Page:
Singer Aimee Lezard was one of the opening performers on the main stage at the Aboriginal Cultural Village Friday.

Singer Aimee Lezard was one of the opening performers on the main stage at the Aboriginal Cultural Village Friday.

Aboriginal Cultural Village draws a wide audience at Peachfest

It’s only been around for a few years, but in that short time the Aboriginal Cultural Village has become a deeply-rooted feature of Penticton’s Peach Festival.

It’s only been around for a few years, but in that short time the Aboriginal Cultural Village has become a deeply-rooted feature of Penticton’s Peach Festival.

“It started on that main stage four years ago, when I was asked to co-ordinate an opening ceremony honouring the Okanagan Territory,” said Kym Gouchie, a First Nations performer and Peachfest director.I said, ‘How about not just the opening ceremony, how about an opening evening of aboriginal entertainment?’”

From that start, grew the Aboriginal Cultural Village, which is now ensconced in Gyro Park and featured two days of entertainment this year, with two dozen aboriginal artists on the main stage as well as a powwow.

Gouchie said that because of the work she does in the community with youth, music and culture, many of the participants are drawn from her wide circle of contacts.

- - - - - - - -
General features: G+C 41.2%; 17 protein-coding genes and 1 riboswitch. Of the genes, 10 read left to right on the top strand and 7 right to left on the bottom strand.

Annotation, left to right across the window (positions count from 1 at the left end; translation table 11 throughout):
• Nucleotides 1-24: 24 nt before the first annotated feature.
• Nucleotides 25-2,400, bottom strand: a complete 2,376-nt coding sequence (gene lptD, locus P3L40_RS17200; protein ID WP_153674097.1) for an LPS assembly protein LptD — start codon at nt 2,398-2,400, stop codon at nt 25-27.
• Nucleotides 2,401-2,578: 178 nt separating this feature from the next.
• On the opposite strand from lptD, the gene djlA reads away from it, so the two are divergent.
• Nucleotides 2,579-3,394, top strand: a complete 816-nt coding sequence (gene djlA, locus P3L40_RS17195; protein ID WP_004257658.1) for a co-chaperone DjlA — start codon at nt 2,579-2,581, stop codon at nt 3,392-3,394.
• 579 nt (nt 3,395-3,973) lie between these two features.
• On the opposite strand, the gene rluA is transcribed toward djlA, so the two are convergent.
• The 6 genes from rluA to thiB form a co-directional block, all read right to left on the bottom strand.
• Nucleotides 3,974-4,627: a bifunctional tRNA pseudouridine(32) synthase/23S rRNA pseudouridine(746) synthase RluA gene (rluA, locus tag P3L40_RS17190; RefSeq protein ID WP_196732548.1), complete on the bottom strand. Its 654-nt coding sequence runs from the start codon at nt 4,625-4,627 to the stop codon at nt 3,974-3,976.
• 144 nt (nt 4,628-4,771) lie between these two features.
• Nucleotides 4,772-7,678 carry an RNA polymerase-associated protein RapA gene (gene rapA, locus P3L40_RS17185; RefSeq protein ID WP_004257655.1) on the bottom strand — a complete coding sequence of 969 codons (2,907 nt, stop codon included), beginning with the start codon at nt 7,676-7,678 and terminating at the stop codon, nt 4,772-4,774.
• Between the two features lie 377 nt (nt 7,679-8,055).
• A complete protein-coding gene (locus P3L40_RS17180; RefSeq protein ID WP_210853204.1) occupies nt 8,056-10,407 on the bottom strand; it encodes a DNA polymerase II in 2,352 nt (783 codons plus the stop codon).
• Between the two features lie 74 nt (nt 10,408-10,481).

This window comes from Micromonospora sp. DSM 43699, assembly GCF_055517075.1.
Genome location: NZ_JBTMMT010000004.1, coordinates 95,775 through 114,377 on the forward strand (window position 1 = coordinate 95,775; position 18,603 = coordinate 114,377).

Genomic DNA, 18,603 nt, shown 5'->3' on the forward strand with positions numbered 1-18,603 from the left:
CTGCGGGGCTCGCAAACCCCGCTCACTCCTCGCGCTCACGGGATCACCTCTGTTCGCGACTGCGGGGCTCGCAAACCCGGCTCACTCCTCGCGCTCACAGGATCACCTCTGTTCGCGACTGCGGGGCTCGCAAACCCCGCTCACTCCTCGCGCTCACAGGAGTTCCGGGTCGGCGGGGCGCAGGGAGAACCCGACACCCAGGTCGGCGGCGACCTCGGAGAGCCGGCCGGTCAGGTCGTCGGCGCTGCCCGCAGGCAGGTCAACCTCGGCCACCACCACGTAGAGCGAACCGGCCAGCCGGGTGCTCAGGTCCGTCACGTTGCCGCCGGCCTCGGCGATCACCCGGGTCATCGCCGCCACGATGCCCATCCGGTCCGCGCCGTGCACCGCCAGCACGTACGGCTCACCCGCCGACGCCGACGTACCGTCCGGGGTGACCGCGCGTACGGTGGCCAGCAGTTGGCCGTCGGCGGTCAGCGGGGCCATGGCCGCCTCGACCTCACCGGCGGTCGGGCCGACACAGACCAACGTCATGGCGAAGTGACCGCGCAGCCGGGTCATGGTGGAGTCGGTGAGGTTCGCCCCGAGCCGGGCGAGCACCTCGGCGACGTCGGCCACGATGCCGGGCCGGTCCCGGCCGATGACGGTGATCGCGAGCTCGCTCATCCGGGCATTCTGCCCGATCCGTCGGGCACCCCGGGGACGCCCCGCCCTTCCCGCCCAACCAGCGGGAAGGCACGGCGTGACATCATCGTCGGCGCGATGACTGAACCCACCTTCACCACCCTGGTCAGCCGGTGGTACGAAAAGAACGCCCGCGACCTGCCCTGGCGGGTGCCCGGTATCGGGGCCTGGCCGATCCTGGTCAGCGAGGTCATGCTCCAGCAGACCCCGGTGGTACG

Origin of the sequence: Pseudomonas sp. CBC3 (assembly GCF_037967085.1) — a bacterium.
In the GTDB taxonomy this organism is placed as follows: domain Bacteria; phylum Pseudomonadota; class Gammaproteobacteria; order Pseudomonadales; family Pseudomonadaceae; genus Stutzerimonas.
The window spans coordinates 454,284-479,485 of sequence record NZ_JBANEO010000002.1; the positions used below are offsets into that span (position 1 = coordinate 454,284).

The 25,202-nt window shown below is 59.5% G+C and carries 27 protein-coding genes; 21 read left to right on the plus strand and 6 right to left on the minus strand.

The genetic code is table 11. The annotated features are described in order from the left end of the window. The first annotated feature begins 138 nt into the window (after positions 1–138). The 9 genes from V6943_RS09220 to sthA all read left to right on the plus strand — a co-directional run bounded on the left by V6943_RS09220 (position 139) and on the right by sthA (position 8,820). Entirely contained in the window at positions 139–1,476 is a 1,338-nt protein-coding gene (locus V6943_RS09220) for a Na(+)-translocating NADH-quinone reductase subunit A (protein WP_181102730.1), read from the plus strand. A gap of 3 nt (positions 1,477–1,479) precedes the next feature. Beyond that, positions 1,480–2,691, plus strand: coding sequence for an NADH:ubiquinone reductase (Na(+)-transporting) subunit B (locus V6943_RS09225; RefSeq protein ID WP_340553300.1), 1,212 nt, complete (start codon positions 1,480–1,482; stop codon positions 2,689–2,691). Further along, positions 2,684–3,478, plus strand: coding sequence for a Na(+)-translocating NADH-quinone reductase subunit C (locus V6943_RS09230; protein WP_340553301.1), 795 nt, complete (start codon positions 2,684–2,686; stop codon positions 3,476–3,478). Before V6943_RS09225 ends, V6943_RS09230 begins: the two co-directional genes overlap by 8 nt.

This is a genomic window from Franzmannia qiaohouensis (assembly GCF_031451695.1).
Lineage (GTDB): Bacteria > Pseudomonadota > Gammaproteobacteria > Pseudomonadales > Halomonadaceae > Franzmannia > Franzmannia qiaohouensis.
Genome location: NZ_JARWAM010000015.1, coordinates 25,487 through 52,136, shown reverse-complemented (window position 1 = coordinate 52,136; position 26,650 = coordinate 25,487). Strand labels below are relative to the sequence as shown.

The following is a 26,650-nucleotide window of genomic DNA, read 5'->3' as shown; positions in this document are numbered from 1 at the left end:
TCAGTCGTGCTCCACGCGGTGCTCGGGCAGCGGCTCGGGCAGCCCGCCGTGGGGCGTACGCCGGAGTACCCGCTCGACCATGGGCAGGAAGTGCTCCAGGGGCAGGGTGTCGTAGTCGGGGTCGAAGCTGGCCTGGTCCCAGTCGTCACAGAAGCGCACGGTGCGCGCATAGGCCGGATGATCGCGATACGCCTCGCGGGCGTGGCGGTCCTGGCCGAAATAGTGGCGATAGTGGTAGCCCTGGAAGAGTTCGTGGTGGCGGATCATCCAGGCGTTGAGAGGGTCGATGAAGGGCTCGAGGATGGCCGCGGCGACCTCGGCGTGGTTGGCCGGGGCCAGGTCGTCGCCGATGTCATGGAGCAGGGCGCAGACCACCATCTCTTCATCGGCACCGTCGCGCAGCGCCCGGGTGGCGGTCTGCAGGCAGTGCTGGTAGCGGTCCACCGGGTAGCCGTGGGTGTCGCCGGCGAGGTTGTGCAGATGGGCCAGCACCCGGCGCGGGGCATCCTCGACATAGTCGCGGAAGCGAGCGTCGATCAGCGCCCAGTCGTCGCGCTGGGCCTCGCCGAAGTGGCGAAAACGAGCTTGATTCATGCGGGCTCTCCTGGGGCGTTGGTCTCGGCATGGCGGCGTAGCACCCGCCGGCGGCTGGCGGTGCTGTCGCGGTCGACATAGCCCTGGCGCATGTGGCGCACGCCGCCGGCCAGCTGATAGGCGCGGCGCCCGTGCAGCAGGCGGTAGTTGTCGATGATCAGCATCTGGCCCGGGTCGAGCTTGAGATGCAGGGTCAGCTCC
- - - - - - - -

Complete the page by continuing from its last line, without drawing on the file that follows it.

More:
“Pretty much 90 per cent of the people that were on the stage or helping out are people that I know personally,” she said. “It really is a community collaboration.”

And being tied in with Peachfest, Gouchie said the event effects  both the community and the nation, helping to undo negative stereotypes about aboriginal peoples.

“It’s fantastic to be able to hear and see firsthand non-aboriginal people saying, ‘Wow, you people have an amazing culture. The regalia was beautiful, the drumming,’” said Gouchie, adding that they work hard to keep the event an authentic experience.

That also means finding the right people to help out, like calling on Elaine Alec and Arnie Baptiste to organize the powwow.

“Elaine pulled together her own crew and really, the success of the powwow was her doing,” said Gouchie. “I don’t want to fall backwards in any way, I want to keep moving forward and growing and have the right people in those key roles.”

Her committee has met to start planning for next year, as well as to celebrate and share stories about last weekend.

“Everybody is excited, we know that this is going to grow into something probably bigger than Gyro Park, and we’re getting prepared for that,” said Gouchie.


Just Posted

Lightning in Kelowna, B.C. (Contributed)
Severe thunderstorm watch in effect for Okanagan

Conditions are favourable for the development of severe thunderstorms overnight

Justin Fotherby,17, and Ashley McMillan, 17 have been chosen for an invitation only competition that sees 20 of Canada’s top swimmers per event vying for a spot at the upcoming 2021 Tokyo Olympic Games. (Submitted)
Penticton swimmers off to Olympic trials

The pair are eyeing a spot on the Canadian team heading to the Tokyo Olympics

Bentley resting on a bench at Kal Park in Vernon not knowing there is a baby rattlesnake curled up below. Bentley jumped down and was bit by the snake. (Facebook)
Dog bit by baby rattler at popular Vernon park

The rattlesnake was hidden underneath a park bench when it struck out